Source: Website of the Deutsche Bank, link.
- Information about the Closed Bank Account and Frequently asked quesetions about it from the website of the Deutsche Ban, link.
I filled the application on computer and then printed two balck and white copies of it (colored copies are not a must as I heard. The printing costs at least 0.3 JD/page). The first two pages of the PDF application are for your own use and neither the embassy nor the bank want them. The second copy of the application will not be required neither by the bank nor by the embassy. However, you are to print two copies.
According to the application, the form need to be “exclusively filled on PC” NOT manually. This is how I filled the bank form:
How much money to deposit?
In page five of the PDF document, page 3 the application, for one year you need to deposit 8,040.00 Euro. Divide this by 12 = 670 Euro per month. Therfore, multiple the number of times you like to stay X 670 euro. For example, four months = 4 * 670 = 2,680.00 Euro, six months = 4,020.00 Euro. When the bank send you your account information and later you want to deposit the money, then deposit an excess amount because the bank will take fees from you for opening the account (they might be 50 Euro). I do not know how much excess need to be deposited. To be on the safe side, however, I read that 200.00 Euro are more than enough. Therefore bringing the total that you will deposit in the case of four months to 2,689.00+200.00 = 2,889.0 Euro, and in the case of seven months to 4,020.00+200.00 = 4,220.00 Euro. Any excess money more than that required for the number of months of your staying in Germany (and specified to be blocked) can be available for withdrawl once you arrive in Germany and activate your account.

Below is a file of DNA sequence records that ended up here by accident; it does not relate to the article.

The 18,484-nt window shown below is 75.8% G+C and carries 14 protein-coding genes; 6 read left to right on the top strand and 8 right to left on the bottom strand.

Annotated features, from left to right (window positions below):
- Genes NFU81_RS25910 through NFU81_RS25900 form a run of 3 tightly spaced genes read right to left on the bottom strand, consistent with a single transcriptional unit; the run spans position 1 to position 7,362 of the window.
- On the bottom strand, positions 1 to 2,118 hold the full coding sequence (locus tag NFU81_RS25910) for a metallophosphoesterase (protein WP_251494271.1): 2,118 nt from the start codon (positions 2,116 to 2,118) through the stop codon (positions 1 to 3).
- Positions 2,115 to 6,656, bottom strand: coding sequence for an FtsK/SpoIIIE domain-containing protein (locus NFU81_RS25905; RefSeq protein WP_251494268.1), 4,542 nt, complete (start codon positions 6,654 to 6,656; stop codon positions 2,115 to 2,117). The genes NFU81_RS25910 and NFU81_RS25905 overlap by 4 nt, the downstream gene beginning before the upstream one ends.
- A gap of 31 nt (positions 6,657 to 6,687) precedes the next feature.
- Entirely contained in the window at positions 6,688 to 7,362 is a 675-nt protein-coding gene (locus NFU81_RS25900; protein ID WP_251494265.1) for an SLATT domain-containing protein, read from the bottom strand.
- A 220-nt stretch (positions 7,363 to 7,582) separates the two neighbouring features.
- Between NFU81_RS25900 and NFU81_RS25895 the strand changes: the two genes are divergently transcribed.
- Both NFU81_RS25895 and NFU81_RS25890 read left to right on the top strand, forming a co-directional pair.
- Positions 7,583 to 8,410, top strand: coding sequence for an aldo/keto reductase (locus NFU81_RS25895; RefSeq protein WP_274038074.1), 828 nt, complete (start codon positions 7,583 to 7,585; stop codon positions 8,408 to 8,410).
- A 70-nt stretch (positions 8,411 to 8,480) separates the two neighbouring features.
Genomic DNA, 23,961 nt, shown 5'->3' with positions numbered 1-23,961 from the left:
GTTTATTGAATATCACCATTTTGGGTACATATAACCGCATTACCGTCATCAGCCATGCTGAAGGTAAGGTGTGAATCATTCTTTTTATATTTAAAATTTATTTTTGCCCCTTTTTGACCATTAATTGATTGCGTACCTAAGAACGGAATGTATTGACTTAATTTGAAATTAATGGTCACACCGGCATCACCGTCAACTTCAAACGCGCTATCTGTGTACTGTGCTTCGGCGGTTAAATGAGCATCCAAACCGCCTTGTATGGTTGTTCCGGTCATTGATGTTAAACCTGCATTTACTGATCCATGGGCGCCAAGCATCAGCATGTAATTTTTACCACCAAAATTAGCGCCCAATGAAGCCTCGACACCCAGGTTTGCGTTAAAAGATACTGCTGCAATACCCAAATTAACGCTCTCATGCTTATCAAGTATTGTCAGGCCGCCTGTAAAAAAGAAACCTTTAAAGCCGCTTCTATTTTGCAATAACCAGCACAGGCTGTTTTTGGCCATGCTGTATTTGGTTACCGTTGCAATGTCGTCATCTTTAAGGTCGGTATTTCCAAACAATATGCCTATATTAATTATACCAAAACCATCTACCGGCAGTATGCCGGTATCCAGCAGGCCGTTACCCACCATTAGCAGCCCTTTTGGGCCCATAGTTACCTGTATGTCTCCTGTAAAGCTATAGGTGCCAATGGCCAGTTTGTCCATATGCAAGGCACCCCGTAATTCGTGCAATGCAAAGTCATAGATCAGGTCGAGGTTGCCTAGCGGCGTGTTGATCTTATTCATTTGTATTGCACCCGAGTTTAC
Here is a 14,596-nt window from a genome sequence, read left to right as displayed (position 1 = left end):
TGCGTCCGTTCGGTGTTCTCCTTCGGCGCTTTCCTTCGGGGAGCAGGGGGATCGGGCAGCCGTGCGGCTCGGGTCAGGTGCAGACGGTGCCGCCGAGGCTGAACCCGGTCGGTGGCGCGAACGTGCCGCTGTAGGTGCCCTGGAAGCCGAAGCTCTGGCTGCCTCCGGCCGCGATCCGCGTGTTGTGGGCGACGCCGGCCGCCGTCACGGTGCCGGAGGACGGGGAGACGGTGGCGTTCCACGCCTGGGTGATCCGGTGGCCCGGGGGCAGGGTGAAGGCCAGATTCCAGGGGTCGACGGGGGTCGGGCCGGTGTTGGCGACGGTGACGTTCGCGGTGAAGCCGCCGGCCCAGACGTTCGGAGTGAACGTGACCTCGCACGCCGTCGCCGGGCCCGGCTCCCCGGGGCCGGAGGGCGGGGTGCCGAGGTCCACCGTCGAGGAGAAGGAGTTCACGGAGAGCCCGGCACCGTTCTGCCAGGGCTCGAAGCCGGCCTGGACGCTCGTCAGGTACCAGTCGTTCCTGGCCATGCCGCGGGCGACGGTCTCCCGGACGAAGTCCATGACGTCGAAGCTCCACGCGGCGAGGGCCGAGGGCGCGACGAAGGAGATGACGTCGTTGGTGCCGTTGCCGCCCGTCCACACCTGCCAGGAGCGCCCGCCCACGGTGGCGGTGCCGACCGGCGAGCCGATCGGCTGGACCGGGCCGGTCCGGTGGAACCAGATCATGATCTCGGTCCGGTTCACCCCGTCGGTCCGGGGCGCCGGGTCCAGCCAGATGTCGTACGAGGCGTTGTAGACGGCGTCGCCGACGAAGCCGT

Concerning the “Address supplement (e.g. c/o)” point:
I asked many people and they told me different opinions. They told me to write my postal code there. However, this did not convince me. I searched the interent and found that (c/o) stands for care of لعناية. Therefore, I wrote in this field: c/o my name. (e.g., c/o Tom Hanks, c/o Angelina Jolie).